Homefront is Kaos Studios’ second entry into the crowded FPS genre, their first being 2008’s Frontlines: Fuel of War. Both games are set in a possible near-future war, with Frontlines’ conflict based around the inevitable exhaustion of the world’s oil supplies and Homefront exploring the possibility of an aggressively expanding North Korea.
Homefront’s singleplayer campaign takes place as the western half of America has been occupied for a few years by an army from North Korea. The living conditions for the average American are pretty grim. Either they eke out a living on their own among the shattered remnants of their cities, or more likely they are conscripted into forced labour crews, toiling endlessly for the occupying forces.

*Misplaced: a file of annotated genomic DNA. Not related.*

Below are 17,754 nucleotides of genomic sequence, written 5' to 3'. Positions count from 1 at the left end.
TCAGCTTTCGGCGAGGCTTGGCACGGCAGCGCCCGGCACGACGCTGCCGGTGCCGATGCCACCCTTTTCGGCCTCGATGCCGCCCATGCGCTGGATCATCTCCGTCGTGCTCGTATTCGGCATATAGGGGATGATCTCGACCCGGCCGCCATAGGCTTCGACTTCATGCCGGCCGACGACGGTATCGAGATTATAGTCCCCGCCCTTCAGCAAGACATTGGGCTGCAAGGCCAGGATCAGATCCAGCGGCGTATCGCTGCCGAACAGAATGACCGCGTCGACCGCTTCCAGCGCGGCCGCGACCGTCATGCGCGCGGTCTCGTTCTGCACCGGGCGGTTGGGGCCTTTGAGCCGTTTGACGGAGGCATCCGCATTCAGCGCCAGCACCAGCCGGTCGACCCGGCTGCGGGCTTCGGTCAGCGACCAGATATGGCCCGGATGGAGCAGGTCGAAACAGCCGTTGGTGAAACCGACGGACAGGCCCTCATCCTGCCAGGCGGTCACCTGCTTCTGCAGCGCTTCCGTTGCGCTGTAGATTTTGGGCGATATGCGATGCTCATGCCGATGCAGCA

As the game gets underway this seems to be the fate that has found you. You’ve been rounded up by the Korean People’s Army – the KPA or “norks” – along with some other poor unfortunates and shepherded onto a converted school bus. It emerges that this group consists of people with some level of flight experience, with the assumption you’re to be put to work. After some “re-education”, of course.
As the bus winds through the streets of a shattered American town you look out to see KPA troops harassing civilians, arresting them in some instances, beating them with boots and rifle butts in others. As one runs away from the troops he is, quite casually, shot in the back of the head, leaving a wet splatter of blood on the window ahead of you.
If that’s a little too grim for you, this is the point you should stop playing. Because the game goes to much darker places than this before the end.
Continue reading Homefront – This Review Is Longer Than The Game…